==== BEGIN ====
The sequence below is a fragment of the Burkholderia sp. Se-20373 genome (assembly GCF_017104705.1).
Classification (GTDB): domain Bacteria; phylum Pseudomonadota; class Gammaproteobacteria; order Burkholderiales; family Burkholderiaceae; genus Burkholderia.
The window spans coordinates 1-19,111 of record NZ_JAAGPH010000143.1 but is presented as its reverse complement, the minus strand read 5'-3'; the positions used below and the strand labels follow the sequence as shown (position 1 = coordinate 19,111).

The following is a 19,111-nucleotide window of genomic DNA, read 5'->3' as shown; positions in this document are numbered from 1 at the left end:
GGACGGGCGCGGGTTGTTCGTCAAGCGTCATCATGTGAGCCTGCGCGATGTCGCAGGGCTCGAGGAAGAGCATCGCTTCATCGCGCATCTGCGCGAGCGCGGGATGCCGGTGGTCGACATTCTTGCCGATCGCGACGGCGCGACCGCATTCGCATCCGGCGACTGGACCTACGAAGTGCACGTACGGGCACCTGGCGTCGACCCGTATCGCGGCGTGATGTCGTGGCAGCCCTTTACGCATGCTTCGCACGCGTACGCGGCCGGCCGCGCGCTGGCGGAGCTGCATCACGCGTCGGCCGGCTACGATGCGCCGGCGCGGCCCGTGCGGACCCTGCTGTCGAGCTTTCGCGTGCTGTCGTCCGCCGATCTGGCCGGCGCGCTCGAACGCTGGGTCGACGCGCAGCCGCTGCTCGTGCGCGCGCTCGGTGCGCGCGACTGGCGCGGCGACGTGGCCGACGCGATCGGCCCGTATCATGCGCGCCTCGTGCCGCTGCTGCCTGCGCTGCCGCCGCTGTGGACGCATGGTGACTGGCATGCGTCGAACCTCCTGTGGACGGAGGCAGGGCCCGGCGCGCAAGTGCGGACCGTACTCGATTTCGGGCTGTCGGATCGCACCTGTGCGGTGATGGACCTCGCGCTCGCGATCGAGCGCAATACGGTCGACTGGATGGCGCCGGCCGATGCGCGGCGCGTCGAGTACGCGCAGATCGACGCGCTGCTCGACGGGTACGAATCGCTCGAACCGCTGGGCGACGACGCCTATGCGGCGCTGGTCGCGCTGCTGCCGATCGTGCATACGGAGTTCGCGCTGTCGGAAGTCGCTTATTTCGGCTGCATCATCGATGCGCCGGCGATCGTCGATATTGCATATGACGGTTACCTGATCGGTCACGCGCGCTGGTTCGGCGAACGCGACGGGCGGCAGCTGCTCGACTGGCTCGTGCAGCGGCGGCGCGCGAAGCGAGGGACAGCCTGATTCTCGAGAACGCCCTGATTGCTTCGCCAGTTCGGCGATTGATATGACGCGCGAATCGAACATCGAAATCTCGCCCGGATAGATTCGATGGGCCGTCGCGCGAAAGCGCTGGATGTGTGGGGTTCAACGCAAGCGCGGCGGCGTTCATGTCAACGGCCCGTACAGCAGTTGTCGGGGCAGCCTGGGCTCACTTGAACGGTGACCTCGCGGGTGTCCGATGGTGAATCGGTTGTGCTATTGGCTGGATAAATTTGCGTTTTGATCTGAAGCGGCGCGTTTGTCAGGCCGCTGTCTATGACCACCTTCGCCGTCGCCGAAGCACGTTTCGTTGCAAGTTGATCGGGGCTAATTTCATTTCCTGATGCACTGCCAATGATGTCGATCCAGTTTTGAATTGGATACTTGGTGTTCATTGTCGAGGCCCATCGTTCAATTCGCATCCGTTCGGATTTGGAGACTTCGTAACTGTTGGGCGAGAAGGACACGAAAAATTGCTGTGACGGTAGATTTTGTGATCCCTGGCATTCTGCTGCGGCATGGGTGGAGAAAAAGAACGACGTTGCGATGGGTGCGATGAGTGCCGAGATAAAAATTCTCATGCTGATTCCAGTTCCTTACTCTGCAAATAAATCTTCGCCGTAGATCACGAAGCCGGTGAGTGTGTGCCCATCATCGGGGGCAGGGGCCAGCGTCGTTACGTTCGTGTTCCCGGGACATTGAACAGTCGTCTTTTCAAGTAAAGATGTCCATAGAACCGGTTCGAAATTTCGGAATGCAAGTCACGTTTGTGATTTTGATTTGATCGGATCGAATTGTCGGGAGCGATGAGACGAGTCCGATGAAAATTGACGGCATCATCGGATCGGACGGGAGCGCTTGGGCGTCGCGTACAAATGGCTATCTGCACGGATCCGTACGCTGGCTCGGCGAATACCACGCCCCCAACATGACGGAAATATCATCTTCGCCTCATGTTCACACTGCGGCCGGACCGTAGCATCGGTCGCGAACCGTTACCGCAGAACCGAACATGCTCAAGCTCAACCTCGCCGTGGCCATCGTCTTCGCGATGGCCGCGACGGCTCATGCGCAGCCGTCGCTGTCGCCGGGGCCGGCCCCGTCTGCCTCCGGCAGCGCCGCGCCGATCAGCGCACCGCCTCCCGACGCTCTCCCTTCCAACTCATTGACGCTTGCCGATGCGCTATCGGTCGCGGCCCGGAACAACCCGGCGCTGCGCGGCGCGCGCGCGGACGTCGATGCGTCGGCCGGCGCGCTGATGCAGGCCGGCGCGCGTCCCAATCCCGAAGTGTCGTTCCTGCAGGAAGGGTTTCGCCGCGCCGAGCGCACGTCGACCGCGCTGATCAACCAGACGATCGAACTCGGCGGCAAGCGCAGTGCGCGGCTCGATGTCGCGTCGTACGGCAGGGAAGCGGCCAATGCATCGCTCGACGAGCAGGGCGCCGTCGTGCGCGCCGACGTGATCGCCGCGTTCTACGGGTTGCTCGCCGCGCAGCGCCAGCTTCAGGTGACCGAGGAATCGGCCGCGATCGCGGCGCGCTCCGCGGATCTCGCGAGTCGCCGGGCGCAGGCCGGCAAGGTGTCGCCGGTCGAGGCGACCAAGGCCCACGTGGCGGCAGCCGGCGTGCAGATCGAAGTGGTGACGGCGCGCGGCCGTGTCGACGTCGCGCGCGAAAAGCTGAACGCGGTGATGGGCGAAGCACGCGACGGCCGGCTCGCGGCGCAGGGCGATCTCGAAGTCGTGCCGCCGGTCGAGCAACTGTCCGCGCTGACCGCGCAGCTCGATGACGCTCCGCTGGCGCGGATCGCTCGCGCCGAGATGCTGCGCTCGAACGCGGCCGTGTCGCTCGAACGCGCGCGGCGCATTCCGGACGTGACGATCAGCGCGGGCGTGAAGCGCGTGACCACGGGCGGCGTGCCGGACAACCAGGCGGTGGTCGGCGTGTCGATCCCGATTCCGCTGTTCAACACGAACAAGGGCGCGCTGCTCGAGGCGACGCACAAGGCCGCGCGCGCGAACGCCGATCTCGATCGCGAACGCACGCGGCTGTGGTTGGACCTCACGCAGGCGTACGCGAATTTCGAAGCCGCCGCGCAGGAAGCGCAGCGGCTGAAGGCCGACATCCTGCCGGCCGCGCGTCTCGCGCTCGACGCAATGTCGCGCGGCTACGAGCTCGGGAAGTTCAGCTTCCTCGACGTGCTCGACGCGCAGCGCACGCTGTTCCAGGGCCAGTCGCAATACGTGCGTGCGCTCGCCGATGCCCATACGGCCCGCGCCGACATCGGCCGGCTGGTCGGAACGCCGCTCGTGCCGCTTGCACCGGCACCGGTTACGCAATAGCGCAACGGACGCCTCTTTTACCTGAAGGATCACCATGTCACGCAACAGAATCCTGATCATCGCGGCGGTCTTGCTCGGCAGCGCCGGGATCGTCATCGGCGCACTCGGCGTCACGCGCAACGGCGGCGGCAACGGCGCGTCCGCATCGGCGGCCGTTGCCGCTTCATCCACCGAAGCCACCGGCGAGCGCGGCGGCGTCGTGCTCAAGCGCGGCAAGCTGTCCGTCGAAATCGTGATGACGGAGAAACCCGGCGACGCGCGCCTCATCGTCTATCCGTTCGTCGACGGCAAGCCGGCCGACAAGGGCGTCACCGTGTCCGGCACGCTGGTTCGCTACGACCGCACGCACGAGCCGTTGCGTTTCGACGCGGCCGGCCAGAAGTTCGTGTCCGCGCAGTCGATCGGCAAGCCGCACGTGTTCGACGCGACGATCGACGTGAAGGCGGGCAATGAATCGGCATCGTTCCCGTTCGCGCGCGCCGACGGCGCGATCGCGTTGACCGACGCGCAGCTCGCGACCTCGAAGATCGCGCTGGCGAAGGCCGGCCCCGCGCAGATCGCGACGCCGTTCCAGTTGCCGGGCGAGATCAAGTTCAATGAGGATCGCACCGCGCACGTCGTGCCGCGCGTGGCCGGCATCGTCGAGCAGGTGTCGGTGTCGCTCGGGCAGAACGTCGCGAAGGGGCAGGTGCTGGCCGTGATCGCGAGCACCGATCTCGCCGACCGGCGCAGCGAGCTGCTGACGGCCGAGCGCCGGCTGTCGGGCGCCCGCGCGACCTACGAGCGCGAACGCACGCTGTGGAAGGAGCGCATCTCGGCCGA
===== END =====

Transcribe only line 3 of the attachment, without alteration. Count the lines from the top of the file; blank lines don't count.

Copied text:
The window spans coordinates 1-19,111 of record NZ_JAAGPH010000143.1 but is presented as its reverse complement, the minus strand read 5'-3'; the positions used below and the strand labels follow the sequence as shown (position 1 = coordinate 19,111).